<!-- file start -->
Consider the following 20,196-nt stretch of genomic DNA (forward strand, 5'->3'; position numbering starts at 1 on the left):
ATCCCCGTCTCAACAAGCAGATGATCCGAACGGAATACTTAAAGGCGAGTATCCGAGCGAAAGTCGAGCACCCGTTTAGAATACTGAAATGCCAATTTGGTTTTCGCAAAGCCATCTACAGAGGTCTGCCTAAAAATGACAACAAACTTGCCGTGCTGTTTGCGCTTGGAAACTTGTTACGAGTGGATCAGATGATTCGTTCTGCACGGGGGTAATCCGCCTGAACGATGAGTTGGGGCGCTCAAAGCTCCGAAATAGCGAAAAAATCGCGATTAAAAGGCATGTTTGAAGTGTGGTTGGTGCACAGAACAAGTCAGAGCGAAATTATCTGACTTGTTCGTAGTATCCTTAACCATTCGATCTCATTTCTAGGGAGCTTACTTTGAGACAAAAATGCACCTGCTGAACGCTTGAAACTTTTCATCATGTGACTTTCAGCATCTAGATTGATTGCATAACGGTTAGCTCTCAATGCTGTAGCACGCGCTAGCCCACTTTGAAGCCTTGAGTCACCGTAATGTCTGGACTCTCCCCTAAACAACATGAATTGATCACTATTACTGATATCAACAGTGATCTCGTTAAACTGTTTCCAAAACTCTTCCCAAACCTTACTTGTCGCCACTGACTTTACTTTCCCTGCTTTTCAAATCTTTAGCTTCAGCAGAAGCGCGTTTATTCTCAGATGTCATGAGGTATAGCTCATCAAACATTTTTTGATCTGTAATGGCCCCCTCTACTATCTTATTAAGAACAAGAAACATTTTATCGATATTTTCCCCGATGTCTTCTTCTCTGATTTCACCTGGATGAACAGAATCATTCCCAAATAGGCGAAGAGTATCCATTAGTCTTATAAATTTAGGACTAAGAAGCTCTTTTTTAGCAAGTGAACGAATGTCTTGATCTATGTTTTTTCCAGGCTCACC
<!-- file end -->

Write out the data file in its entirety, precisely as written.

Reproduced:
Consider the following 20,196-nt stretch of genomic DNA (forward strand, 5'->3'; position numbering starts at 1 on the left):
ATCCCCGTCTCAACAAGCAGATGATCCGAACGGAATACTTAAAGGCGAGTATCCGAGCGAAAGTCGAGCACCCGTTTAGAATACTGAAATGCCAATTTGGTTTTCGCAAAGCCATCTACAGAGGTCTGCCTAAAAATGACAACAAACTTGCCGTGCTGTTTGCGCTTGGAAACTTGTTACGAGTGGATCAGATGATTCGTTCTGCACGGGGGTAATCCGCCTGAACGATGAGTTGGGGCGCTCAAAGCTCCGAAATAGCGAAAAAATCGCGATTAAAAGGCATGTTTGAAGTGTGGTTGGTGCACAGAACAAGTCAGAGCGAAATTATCTGACTTGTTCGTAGTATCCTTAACCATTCGATCTCATTTCTAGGGAGCTTACTTTGAGACAAAAATGCACCTGCTGAACGCTTGAAACTTTTCATCATGTGACTTTCAGCATCTAGATTGATTGCATAACGGTTAGCTCTCAATGCTGTAGCACGCGCTAGCCCACTTTGAAGCCTTGAGTCACCGTAATGTCTGGACTCTCCCCTAAACAACATGAATTGATCACTATTACTGATATCAACAGTGATCTCGTTAAACTGTTTCCAAAACTCTTCCCAAACCTTACTTGTCGCCACTGACTTTACTTTCCCTGCTTTTCAAATCTTTAGCTTCAGCAGAAGCGCGTTTATTCTCAGATGTCATGAGGTATAGCTCATCAAACATTTTTTGATCTGTAATGGCCCCCTCTACTATCTTATTAAGAACAAGAAACATTTTATCGATATTTTCCCCGATGTCTTCTTCTCTGATTTCACCTGGATGAACAGAATCATTCCCAAATAGGCGAAGAGTATCCATTAGTCTTATAAATTTAGGACTAAGAAGCTCTTTTTTAGCAAGTGAACGAATGTCTTGATCTATGTTTTTTCCAGGCTCACC